“Additionally, voices calling for prioritizing employee safety—including mental health—over profits, have gotten louder and forced firms to respond by offering workplace benefits that promote flexibility and personal days that do not count against vacation time,” Mr. Forrester said. “Companies have met greater demands for diversity, equity, and inclusion by institutionalizing new positions in human resources and in the C-suite. Firms that have only paid lip service to respecting employees’ work–life balance risk devastating reviews on Glassdoor, Facebook and LinkedIn; costly employee churn; damaged brands; and greater obstacles to hiring new talent.”
Daniel P. Forrester is an author, entrepreneur, founder and chairman of THRUUE Inc, an expert consultancy connecting culture to strategy in service of growth. He has advised the CEOs and boards of dozens of for-profit and non-profit clients on how to transform and grow with purpose and shared values.
“Prospective employees are increasingly selecting firms on what the organization stands for,” said Mr. Reiss. For many people, finding an employer who matches their values is a higher priority than financial reward. “Employees have taken to heart the August 2019 Business Roundtable statement that the purpose of the corporation was not simply to deliver shareholder value but to deliver value to all its stakeholders, including the surrounding community,” he said.
Managing Culture Now Means Managing Expectations
Meeting or exceeding this evolving list of growing employee and stakeholder expectations has recast the CEO as the chief expectations officer. But what levers can the CEO pull to manage so many disparate trends and views, and how will the CEO measure progress?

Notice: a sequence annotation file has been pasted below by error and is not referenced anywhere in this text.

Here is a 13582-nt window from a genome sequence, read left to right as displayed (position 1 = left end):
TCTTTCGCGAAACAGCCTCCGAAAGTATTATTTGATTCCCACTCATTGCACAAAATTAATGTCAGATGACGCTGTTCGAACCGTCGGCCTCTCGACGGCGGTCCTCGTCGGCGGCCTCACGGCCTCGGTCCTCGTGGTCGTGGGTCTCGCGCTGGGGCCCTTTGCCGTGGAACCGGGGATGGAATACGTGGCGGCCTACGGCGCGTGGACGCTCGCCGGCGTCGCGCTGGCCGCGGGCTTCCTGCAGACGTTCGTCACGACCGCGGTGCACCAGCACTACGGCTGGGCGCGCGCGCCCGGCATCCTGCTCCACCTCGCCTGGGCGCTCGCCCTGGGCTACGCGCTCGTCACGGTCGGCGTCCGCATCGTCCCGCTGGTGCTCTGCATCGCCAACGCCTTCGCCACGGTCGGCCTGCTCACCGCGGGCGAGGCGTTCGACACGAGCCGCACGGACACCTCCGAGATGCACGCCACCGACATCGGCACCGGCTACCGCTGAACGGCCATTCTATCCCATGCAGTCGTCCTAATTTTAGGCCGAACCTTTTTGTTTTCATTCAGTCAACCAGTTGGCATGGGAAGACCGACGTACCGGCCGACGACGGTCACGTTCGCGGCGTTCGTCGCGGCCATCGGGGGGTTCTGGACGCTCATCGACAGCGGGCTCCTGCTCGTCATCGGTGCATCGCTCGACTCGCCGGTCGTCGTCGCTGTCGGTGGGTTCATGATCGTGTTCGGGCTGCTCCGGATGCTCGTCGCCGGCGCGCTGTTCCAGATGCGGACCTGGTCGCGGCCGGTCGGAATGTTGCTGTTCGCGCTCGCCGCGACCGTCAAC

Related: Why Your Culture Is Your Brand
“CEOs who give sustained management attention and allocate resources to building value-based constructive cultures can better manage these growing expectations,” Mr. Forrester said. “Nurturing a constructive corporate culture has always mattered, with studies showing that such firms are more innovative and profitable than their peers. Still, some CEOs do not make this a priority; the reasons vary, but metrics and incentives have much to do with it.”
“One reason culture takes a back seat for some CEOs is the perception that it can’t be measured,” said Mr. Reiss. “At a time when companies pride themselves on the ability to measure everything, capturing a workplace’s culture has seemed too amorphous, and it has evaded capture by a standard key performance indicator.”
“We also know that workplace culture is difficult to change and takes an immense amount of personal time by senior leadership, a reality that is more complicated when the workforce operates remotely,” Mr. Reiss said. “With the average CEO tenure now at an all-time low (18 to 36 months), many CEOs may figure that meeting with frontline employees, whose feedback may strike them at times are parochial, is not the best investment of their limited time. Yet, such feedback shouldn’t surprise CEOs because employees can be just as self-interested as any C-suite executive. And a final factor should not be underestimated: CEOs need to have a thick skin, take criticism, and sometimes manage expectations face-to-face and one employee at a time.”
Focus, Listen, and Measure
New expectations will test CEOs and require a new skillset, according to Mr. Forrester. “The good news is that there are several steps that CEOs and boards can take to become successful chief expectations officers,” he said. “First, boards must align CEO incentives with the top expectation and outcome they want the leader to manage. CEOs can optimize the organization around one variable. Boards should remember that long lists of expectations and priorities as CEO incentives (e.g., the ‘balanced scorecard’) have been discredited long ago.”